Monthly Archives: October 2008

Mermaids live in coral caves

When I woke up this morning, mist was rising from a lake in the distance, and I felt like I was in a fairy tale. I was really in a cub scout campout for my grandson. Exhausted by our adventures, canoeing, pellet gun shooting, archery, swimming, not to mention sleeping badly in a cold tent, I came home to sit in my garden, notice my favorite roses had sent out sunset orange blooms, and read Peter Pan. I picked it up on a whim last week, and after a weekend with my grandson, I am struck by its wisdom and also the beauty of the writing.

My own intrepid Peter Pan had bigger adventures this weekend in his mind than in reality, but where do we exist, except in what we believe to be happening? There is real magic and fearsomeness in J.M. Barrie’s story. Peter spills blood: Hooks’, wolves, bears. Life in Neverland is an adventure, but not a safe adventure. It is as scary as children’s dreams. Fairies says curse words (though we don’t read them) and plot death on little girls who steal Peter’s heart. Pirates really do want to kill the lost children, and battles are epic. Mermaids live in coral caves.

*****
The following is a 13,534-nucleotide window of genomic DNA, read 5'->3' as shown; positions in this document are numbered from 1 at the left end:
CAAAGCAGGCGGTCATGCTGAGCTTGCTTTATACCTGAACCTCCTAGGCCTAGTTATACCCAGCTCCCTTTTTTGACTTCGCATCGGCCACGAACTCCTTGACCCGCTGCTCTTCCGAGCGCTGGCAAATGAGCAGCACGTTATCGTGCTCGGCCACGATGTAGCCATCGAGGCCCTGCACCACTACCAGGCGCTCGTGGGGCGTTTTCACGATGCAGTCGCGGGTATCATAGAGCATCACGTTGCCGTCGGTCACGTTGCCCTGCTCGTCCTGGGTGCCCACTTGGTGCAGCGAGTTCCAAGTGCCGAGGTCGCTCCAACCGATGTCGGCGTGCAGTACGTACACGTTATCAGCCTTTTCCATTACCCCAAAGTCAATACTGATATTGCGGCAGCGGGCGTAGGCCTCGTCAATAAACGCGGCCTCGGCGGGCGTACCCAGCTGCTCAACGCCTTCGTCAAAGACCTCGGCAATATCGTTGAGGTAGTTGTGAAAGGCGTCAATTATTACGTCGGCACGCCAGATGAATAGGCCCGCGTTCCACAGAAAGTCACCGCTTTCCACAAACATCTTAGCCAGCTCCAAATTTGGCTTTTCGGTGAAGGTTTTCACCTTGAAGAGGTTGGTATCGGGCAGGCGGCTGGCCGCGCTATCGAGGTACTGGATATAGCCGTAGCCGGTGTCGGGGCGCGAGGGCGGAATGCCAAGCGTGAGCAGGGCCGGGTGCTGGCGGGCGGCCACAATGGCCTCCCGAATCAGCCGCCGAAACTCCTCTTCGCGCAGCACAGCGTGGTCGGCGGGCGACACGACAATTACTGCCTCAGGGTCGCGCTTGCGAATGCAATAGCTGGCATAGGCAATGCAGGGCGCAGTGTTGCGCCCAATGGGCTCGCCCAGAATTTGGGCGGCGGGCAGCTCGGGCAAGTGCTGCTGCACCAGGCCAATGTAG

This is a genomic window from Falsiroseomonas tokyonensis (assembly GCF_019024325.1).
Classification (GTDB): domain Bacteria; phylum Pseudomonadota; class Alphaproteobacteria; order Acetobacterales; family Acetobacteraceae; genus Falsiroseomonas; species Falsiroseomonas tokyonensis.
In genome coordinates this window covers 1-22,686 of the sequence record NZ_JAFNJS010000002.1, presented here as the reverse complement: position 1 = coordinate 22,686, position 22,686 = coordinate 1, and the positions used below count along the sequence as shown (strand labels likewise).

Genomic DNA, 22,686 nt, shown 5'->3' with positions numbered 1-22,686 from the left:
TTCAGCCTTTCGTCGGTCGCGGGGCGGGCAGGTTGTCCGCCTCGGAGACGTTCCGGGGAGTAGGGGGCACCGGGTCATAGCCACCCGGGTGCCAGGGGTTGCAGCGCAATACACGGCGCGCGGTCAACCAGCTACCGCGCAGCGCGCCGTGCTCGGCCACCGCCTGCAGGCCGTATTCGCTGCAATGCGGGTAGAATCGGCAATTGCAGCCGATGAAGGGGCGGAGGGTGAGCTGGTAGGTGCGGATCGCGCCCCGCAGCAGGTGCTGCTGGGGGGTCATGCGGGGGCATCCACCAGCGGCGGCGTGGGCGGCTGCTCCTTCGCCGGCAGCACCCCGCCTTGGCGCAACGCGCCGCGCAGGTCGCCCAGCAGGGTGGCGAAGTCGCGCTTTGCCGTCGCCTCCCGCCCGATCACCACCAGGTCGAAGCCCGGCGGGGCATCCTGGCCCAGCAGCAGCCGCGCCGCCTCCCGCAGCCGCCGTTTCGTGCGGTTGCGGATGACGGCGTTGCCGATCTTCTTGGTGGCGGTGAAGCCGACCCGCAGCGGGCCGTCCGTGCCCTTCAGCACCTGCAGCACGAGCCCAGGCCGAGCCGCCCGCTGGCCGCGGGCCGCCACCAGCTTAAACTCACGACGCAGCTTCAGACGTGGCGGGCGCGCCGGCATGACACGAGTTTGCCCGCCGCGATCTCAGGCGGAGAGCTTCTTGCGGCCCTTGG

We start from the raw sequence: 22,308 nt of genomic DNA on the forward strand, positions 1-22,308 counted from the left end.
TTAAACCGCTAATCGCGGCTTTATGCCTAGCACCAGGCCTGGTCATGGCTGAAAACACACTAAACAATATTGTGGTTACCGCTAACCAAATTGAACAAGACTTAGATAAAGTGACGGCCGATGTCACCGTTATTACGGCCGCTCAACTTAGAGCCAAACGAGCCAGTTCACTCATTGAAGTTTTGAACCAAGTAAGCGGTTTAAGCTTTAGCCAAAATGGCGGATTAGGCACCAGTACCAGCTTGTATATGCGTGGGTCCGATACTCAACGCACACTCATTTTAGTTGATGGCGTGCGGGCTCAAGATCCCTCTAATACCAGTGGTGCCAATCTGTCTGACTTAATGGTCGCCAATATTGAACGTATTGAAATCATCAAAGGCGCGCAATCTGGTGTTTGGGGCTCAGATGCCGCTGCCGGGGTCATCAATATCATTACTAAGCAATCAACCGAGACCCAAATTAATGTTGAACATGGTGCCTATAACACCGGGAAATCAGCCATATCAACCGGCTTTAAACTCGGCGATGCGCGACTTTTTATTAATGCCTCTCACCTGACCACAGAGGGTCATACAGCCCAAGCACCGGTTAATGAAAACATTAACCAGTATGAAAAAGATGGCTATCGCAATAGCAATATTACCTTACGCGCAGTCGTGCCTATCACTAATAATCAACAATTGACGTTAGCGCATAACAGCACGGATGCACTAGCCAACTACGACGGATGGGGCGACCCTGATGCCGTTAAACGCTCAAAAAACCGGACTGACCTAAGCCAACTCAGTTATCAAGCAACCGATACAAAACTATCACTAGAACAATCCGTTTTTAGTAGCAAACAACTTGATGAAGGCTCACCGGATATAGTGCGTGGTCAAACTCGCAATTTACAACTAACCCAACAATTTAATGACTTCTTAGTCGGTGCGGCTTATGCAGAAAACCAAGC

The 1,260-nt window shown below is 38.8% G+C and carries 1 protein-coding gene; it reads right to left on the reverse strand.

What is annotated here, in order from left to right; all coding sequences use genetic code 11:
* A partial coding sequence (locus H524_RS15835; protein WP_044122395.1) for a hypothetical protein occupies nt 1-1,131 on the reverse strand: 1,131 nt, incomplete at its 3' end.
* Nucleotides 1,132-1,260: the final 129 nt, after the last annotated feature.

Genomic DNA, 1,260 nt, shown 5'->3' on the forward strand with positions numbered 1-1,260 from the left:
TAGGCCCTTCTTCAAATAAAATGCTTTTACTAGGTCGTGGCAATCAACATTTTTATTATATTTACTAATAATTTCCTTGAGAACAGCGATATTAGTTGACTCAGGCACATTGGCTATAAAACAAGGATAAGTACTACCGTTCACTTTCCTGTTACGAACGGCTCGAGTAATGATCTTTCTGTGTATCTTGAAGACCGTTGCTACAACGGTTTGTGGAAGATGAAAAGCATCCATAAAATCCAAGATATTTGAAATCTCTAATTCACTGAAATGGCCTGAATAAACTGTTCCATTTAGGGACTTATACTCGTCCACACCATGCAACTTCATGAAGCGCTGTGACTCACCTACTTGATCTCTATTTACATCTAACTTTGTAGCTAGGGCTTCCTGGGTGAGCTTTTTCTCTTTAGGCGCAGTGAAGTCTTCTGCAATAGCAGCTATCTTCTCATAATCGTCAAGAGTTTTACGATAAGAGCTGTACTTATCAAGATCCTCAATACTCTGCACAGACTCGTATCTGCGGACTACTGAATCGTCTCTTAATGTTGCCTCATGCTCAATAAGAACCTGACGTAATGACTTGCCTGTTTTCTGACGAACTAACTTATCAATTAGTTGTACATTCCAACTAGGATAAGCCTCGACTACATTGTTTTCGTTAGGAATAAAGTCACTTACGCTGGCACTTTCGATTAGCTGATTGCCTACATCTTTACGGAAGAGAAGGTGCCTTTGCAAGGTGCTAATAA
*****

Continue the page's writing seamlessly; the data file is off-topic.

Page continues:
My grandson coaxed, cajoled, argued me into helping carve a pumpkin I did not want to. He took it to a contest and literally talked everyone in his pack into voting for it as best decorated pumpkin. He was one of the winners. He snuck candy and insisted he didn’t need more covers. He was always a little too rambunctious and brash. My nerves frayed.

Den leaders made a fire circle of rope around the campfire this morning. The reason: to keep boys back behind it so they didn’t fall in and burn themselves. Would they? Yes. In a tussle, in curiosity to see a fire closer, in sheer boy. They were drawn to standing or sitting around the fire. J.M. Barrie’s world was alive and well and in each pair of eyes. Barrie wrote that mothers always have one kiss you can’t capture, that the stars watch us, and that the youngest stars cry out warnings only Peter Pans can hear.